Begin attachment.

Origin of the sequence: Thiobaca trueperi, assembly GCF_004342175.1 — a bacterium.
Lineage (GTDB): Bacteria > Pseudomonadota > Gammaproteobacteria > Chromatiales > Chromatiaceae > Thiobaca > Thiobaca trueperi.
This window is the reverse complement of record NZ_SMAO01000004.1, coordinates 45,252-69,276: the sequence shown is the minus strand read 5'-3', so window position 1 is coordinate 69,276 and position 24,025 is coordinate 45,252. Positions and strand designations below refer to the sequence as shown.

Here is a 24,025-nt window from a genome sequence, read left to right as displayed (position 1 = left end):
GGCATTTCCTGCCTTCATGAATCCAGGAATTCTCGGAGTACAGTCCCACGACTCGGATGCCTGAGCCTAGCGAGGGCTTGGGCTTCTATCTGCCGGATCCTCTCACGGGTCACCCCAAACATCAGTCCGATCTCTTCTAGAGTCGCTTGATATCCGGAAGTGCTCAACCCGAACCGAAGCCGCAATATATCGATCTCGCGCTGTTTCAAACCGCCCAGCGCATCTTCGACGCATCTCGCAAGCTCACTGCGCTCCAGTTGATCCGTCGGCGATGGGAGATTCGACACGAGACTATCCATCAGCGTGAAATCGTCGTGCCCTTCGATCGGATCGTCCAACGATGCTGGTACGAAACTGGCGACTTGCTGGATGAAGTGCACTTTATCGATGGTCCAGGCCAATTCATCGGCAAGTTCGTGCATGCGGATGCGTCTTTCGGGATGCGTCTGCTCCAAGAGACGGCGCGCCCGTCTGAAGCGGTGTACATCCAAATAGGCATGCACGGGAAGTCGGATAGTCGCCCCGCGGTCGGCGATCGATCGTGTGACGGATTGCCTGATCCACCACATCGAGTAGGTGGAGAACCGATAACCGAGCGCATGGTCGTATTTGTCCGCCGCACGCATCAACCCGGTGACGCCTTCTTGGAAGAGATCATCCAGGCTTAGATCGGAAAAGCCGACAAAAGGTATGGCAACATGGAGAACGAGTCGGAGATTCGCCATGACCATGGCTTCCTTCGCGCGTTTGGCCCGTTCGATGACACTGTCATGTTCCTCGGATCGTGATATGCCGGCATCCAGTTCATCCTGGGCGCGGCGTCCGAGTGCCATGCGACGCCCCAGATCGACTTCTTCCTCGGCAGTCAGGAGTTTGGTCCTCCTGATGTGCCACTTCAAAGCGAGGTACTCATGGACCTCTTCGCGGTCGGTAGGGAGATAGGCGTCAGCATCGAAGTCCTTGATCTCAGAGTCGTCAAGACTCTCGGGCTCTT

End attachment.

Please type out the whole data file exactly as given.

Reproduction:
Origin of the sequence: Thiobaca trueperi, assembly GCF_004342175.1 — a bacterium.
Lineage (GTDB): Bacteria > Pseudomonadota > Gammaproteobacteria > Chromatiales > Chromatiaceae > Thiobaca > Thiobaca trueperi.
This window is the reverse complement of record NZ_SMAO01000004.1, coordinates 45,252-69,276: the sequence shown is the minus strand read 5'-3', so window position 1 is coordinate 69,276 and position 24,025 is coordinate 45,252. Positions and strand designations below refer to the sequence as shown.

Here is a 24,025-nt window from a genome sequence, read left to right as displayed (position 1 = left end):
GGCATTTCCTGCCTTCATGAATCCAGGAATTCTCGGAGTACAGTCCCACGACTCGGATGCCTGAGCCTAGCGAGGGCTTGGGCTTCTATCTGCCGGATCCTCTCACGGGTCACCCCAAACATCAGTCCGATCTCTTCTAGAGTCGCTTGATATCCGGAAGTGCTCAACCCGAACCGAAGCCGCAATATATCGATCTCGCGCTGTTTCAAACCGCCCAGCGCATCTTCGACGCATCTCGCAAGCTCACTGCGCTCCAGTTGATCCGTCGGCGATGGGAGATTCGACACGAGACTATCCATCAGCGTGAAATCGTCGTGCCCTTCGATCGGATCGTCCAACGATGCTGGTACGAAACTGGCGACTTGCTGGATGAAGTGCACTTTATCGATGGTCCAGGCCAATTCATCGGCAAGTTCGTGCATGCGGATGCGTCTTTCGGGATGCGTCTGCTCCAAGAGACGGCGCGCCCGTCTGAAGCGGTGTACATCCAAATAGGCATGCACGGGAAGTCGGATAGTCGCCCCGCGGTCGGCGATCGATCGTGTGACGGATTGCCTGATCCACCACATCGAGTAGGTGGAGAACCGATAACCGAGCGCATGGTCGTATTTGTCCGCCGCACGCATCAACCCGGTGACGCCTTCTTGGAAGAGATCATCCAGGCTTAGATCGGAAAAGCCGACAAAAGGTATGGCAACATGGAGAACGAGTCGGAGATTCGCCATGACCATGGCTTCCTTCGCGCGTTTGGCCCGTTCGATGACACTGTCATGTTCCTCGGATCGTGATATGCCGGCATCCAGTTCATCCTGGGCGCGGCGTCCGAGTGCCATGCGACGCCCCAGATCGACTTCTTCCTCGGCAGTCAGGAGTTTGGTCCTCCTGATGTGCCACTTCAAAGCGAGGTACTCATGGACCTCTTCGCGGTCGGTAGGGAGATAGGCGTCAGCATCGAAGTCCTTGATCTCAGAGTCGTCAAGACTCTCGGGCTCTT